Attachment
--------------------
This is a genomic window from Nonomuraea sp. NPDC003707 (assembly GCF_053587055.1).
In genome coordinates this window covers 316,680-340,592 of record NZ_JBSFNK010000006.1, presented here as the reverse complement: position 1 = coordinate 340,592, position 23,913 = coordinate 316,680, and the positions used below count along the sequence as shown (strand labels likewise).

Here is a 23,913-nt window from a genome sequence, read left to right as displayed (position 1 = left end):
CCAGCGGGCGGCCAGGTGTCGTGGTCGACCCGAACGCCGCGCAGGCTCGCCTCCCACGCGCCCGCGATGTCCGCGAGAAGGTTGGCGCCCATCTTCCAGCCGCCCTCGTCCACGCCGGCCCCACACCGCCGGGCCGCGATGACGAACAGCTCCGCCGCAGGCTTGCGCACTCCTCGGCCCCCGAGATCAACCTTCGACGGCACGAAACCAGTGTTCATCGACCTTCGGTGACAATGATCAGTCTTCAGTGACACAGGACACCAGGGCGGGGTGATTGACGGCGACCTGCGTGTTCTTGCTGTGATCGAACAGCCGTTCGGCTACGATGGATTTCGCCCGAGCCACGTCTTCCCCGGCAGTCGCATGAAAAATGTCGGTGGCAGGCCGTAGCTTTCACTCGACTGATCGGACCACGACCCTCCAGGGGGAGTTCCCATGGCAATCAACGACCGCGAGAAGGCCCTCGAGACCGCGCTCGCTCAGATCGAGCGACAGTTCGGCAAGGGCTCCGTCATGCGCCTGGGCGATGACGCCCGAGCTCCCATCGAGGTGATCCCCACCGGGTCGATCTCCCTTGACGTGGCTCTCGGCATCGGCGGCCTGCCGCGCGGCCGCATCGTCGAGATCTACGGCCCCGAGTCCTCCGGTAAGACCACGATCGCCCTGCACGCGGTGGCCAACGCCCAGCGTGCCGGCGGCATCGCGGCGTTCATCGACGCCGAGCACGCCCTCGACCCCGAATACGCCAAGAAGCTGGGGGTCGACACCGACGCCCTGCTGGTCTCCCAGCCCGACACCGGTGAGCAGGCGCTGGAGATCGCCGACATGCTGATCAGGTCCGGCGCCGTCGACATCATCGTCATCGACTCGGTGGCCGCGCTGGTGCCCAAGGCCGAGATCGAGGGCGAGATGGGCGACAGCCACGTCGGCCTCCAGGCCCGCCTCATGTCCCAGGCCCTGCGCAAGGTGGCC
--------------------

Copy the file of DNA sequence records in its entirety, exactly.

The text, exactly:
This is a genomic window from Nonomuraea sp. NPDC003707 (assembly GCF_053587055.1).
In genome coordinates this window covers 316,680-340,592 of record NZ_JBSFNK010000006.1, presented here as the reverse complement: position 1 = coordinate 340,592, position 23,913 = coordinate 316,680, and the positions used below count along the sequence as shown (strand labels likewise).

Here is a 23,913-nt window from a genome sequence, read left to right as displayed (position 1 = left end):
CCAGCGGGCGGCCAGGTGTCGTGGTCGACCCGAACGCCGCGCAGGCTCGCCTCCCACGCGCCCGCGATGTCCGCGAGAAGGTTGGCGCCCATCTTCCAGCCGCCCTCGTCCACGCCGGCCCCACACCGCCGGGCCGCGATGACGAACAGCTCCGCCGCAGGCTTGCGCACTCCTCGGCCCCCGAGATCAACCTTCGACGGCACGAAACCAGTGTTCATCGACCTTCGGTGACAATGATCAGTCTTCAGTGACACAGGACACCAGGGCGGGGTGATTGACGGCGACCTGCGTGTTCTTGCTGTGATCGAACAGCCGTTCGGCTACGATGGATTTCGCCCGAGCCACGTCTTCCCCGGCAGTCGCATGAAAAATGTCGGTGGCAGGCCGTAGCTTTCACTCGACTGATCGGACCACGACCCTCCAGGGGGAGTTCCCATGGCAATCAACGACCGCGAGAAGGCCCTCGAGACCGCGCTCGCTCAGATCGAGCGACAGTTCGGCAAGGGCTCCGTCATGCGCCTGGGCGATGACGCCCGAGCTCCCATCGAGGTGATCCCCACCGGGTCGATCTCCCTTGACGTGGCTCTCGGCATCGGCGGCCTGCCGCGCGGCCGCATCGTCGAGATCTACGGCCCCGAGTCCTCCGGTAAGACCACGATCGCCCTGCACGCGGTGGCCAACGCCCAGCGTGCCGGCGGCATCGCGGCGTTCATCGACGCCGAGCACGCCCTCGACCCCGAATACGCCAAGAAGCTGGGGGTCGACACCGACGCCCTGCTGGTCTCCCAGCCCGACACCGGTGAGCAGGCGCTGGAGATCGCCGACATGCTGATCAGGTCCGGCGCCGTCGACATCATCGTCATCGACTCGGTGGCCGCGCTGGTGCCCAAGGCCGAGATCGAGGGCGAGATGGGCGACAGCCACGTCGGCCTCCAGGCCCGCCTCATGTCCCAGGCCCTGCGCAAGGTGGCC